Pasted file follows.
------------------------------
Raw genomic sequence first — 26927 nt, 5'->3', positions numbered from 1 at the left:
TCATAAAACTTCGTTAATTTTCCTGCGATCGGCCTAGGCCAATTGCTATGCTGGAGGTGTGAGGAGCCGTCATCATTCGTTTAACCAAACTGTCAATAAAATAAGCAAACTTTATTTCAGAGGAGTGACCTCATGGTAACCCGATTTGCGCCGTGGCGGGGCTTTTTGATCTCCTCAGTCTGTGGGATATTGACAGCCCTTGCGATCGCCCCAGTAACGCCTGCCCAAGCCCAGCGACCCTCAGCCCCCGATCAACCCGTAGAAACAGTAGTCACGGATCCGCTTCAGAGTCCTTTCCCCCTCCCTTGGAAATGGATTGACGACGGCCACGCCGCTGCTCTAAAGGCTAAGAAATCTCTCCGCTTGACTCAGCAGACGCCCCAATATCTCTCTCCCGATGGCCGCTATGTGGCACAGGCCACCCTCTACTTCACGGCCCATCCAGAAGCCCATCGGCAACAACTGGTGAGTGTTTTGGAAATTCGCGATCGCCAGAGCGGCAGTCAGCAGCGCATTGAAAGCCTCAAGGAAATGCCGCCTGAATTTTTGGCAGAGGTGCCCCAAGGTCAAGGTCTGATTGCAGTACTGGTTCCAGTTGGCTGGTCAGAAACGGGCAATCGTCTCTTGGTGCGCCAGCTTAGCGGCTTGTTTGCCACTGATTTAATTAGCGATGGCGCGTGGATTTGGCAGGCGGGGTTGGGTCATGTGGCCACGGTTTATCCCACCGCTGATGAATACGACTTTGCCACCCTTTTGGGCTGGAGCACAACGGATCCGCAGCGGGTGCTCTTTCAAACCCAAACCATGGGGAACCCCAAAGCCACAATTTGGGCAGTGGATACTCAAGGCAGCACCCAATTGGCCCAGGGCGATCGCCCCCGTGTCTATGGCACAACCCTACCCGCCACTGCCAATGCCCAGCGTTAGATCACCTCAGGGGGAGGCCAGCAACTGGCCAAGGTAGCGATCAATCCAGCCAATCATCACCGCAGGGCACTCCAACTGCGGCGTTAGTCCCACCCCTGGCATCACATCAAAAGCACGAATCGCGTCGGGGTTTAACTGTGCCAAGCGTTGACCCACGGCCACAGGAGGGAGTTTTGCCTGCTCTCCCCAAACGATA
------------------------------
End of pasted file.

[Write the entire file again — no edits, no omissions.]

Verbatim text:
Raw genomic sequence first — 26927 nt, 5'->3', positions numbered from 1 at the left:
TCATAAAACTTCGTTAATTTTCCTGCGATCGGCCTAGGCCAATTGCTATGCTGGAGGTGTGAGGAGCCGTCATCATTCGTTTAACCAAACTGTCAATAAAATAAGCAAACTTTATTTCAGAGGAGTGACCTCATGGTAACCCGATTTGCGCCGTGGCGGGGCTTTTTGATCTCCTCAGTCTGTGGGATATTGACAGCCCTTGCGATCGCCCCAGTAACGCCTGCCCAAGCCCAGCGACCCTCAGCCCCCGATCAACCCGTAGAAACAGTAGTCACGGATCCGCTTCAGAGTCCTTTCCCCCTCCCTTGGAAATGGATTGACGACGGCCACGCCGCTGCTCTAAAGGCTAAGAAATCTCTCCGCTTGACTCAGCAGACGCCCCAATATCTCTCTCCCGATGGCCGCTATGTGGCACAGGCCACCCTCTACTTCACGGCCCATCCAGAAGCCCATCGGCAACAACTGGTGAGTGTTTTGGAAATTCGCGATCGCCAGAGCGGCAGTCAGCAGCGCATTGAAAGCCTCAAGGAAATGCCGCCTGAATTTTTGGCAGAGGTGCCCCAAGGTCAAGGTCTGATTGCAGTACTGGTTCCAGTTGGCTGGTCAGAAACGGGCAATCGTCTCTTGGTGCGCCAGCTTAGCGGCTTGTTTGCCACTGATTTAATTAGCGATGGCGCGTGGATTTGGCAGGCGGGGTTGGGTCATGTGGCCACGGTTTATCCCACCGCTGATGAATACGACTTTGCCACCCTTTTGGGCTGGAGCACAACGGATCCGCAGCGGGTGCTCTTTCAAACCCAAACCATGGGGAACCCCAAAGCCACAATTTGGGCAGTGGATACTCAAGGCAGCACCCAATTGGCCCAGGGCGATCGCCCCCGTGTCTATGGCACAACCCTACCCGCCACTGCCAATGCCCAGCGTTAGATCACCTCAGGGGGAGGCCAGCAACTGGCCAAGGTAGCGATCAATCCAGCCAATCATCACCGCAGGGCACTCCAACTGCGGCGTTAGTCCCACCCCTGGCATCACATCAAAAGCACGAATCGCGTCGGGGTTTAACTGTGCCAAGCGTTGACCCACGGCCACAGGAGGGAGTTTTGCCTGCTCTCCCCAAACGATA